Mozilla invested 255 hours in total on this research which was done in order to introduce their “*Privacy Not Included” label. Project lead Jen Caltrider shares, “The vast majority of mental health and prayer apps are exceptionally creepy. They track, share, and capitalize on users’ most intimate personal thoughts and feelings, like moods, mental state, and biometric data. Turns out, researching mental health apps is not good for your mental health, as it reveals how negligent and craven these companies can be with our most intimate personal information.”
“Hundreds of millions of dollars are being invested in these apps despite their flaws. In some cases, they operate like data-sucking machines with a mental health app veneer. In other words: A wolf in sheep’s clothing.” Misha Rykov, Mozilla Researcher, adds.
The big list
Who’s included, and how did they fare in the Mozilla check on privacy and security? Here’s what they came up with for mental health apps. The list starts with the best results, and the worst are listed at the bottom.
- Wysa by Touchkin
- PTSD Coach by United States Department of Veterans Affairs
- Bearable by Bearable Ltd
- Woebot by Woebot Health
- Recovery Record: Eating Disorder Management by Recovery Record, Inc
- Glorify by Tupoe Ltd
- Headspace by Headspace, Inc
- Modern Health by Modern Life, Inc
- Mindshift CBT by Anxiety Canada Association
- Moodfit by Roble Ridge Software LLC
- Superbetter by SuperBetter, LLC
- RAINN by Rape, Abuse & Incest National Network
- Breathe, Think, Do with Sesame by Sesame Workshop
- The Mighty by Mighty Proud Media Inc
- Pray.com by Pray Inc.
- Sanity & Self by Moov Inc
- Liberate by Zen Compass, Inc.
- NOCD by NOCD INC
- MindDoc by MindDoc Health
- Happify by Happify, Inc.
- Abide by Carpenters Code Inc.
- 7 Cups by 7 Cups of Tea
- Shine by Shine, Inc
- Calm by Calm.com, Inc.
- Sanvello by Sanvello Health, Inc.
- Hallow by Hallow, Inc
- Youper by Youper, Inc
- Pride Counseling by BetterHelp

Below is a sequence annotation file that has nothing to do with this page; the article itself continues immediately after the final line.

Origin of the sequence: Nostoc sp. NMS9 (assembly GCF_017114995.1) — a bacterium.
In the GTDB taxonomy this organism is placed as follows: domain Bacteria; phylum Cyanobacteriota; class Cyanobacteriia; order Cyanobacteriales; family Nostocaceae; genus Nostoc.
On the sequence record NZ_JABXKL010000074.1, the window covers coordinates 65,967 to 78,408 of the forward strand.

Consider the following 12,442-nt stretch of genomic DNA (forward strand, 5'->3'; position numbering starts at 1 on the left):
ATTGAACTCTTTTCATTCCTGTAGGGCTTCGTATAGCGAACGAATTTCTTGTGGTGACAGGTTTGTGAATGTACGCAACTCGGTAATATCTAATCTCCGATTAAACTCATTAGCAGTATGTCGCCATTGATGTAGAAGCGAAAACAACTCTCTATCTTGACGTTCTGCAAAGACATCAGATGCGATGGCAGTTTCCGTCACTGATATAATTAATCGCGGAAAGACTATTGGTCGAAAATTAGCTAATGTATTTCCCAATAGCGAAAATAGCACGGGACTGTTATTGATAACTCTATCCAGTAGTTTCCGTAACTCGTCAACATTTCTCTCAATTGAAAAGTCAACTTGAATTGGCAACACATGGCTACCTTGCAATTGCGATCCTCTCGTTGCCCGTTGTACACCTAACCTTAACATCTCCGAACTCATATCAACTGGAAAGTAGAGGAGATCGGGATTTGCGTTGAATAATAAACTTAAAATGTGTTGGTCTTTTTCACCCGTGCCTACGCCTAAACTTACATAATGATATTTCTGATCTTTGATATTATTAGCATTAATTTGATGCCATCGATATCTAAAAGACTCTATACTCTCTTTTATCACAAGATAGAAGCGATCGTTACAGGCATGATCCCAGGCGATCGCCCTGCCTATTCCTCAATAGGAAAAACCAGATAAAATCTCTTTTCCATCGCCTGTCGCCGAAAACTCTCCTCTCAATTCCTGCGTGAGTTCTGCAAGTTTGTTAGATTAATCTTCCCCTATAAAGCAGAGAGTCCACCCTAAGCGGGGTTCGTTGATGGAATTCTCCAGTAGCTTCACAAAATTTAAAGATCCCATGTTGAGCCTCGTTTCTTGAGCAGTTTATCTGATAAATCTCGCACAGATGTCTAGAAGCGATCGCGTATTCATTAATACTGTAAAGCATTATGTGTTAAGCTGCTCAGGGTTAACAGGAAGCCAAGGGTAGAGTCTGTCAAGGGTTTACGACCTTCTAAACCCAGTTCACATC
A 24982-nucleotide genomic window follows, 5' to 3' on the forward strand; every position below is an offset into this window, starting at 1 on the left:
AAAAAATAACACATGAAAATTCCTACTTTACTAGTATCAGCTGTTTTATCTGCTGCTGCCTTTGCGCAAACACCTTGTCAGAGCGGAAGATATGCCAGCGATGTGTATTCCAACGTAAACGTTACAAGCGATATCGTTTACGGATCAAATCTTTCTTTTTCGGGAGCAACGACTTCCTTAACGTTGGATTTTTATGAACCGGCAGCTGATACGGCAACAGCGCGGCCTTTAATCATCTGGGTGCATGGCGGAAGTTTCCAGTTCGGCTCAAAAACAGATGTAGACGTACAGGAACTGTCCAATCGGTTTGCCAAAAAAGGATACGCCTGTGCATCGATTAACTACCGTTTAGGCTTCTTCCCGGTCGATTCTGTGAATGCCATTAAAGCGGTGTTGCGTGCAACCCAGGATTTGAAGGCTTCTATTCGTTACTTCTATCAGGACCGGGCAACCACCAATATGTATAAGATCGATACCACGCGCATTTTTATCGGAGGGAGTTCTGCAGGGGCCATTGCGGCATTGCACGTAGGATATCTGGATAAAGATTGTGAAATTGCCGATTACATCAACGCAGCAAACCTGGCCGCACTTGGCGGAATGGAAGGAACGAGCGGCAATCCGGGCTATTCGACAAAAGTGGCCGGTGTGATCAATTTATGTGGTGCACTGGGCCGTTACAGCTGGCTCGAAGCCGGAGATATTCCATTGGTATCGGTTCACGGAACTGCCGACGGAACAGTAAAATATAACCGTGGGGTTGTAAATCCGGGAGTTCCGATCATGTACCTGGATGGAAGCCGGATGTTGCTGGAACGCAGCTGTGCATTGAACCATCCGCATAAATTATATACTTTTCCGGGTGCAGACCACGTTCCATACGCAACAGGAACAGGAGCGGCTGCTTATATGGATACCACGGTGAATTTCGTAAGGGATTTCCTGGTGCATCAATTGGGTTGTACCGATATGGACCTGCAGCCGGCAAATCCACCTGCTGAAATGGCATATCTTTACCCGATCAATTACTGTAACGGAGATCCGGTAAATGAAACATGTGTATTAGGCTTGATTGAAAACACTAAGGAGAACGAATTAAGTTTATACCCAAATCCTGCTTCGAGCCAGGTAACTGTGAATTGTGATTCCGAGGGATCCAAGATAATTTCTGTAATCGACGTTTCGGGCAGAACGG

- Talkspace by Talkspace
- BetterHelp by BetterHelp
- Kind James Bible – Daily Verse and Audio by iDailybread.org
- Better Stop Suicide by The Better App Company Limited
If you want to check who got the Mozilla Foundation rating “*privacy not included with this product,” you can find more details on their website.
Is it all bad?
The report from Mozilla sounds grim, but it’s not a bad idea to play the blame game sometimes if it’s done with the intention to improve the situation. If a company is competent, it might decide to accept this sort of feedback and act on it, trying to fix issues and improving its overall service offering.
It’s also a wake-up call for mental health app users to be more concerned and conscious. If you know how your data is used and agree to that, in exchange for valuable services delivered to you, that’s fine, but it’s not okay if an organization keeps things in the dark.
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Photo credit: The feature image is symbolic and has been done by Albert Shakirov. The screenshot in the body of the article is owned by the Mozilla Foundation.
Source: Press release sent to us directly from the Mozilla Foundation.
Editorial notice: Update May-9 – We received an update from an Mozilla representative to advise us that Glorify finally did respond shortly after we published the article and that this reduces the number of the subject from 29 to 28 apps they warn about.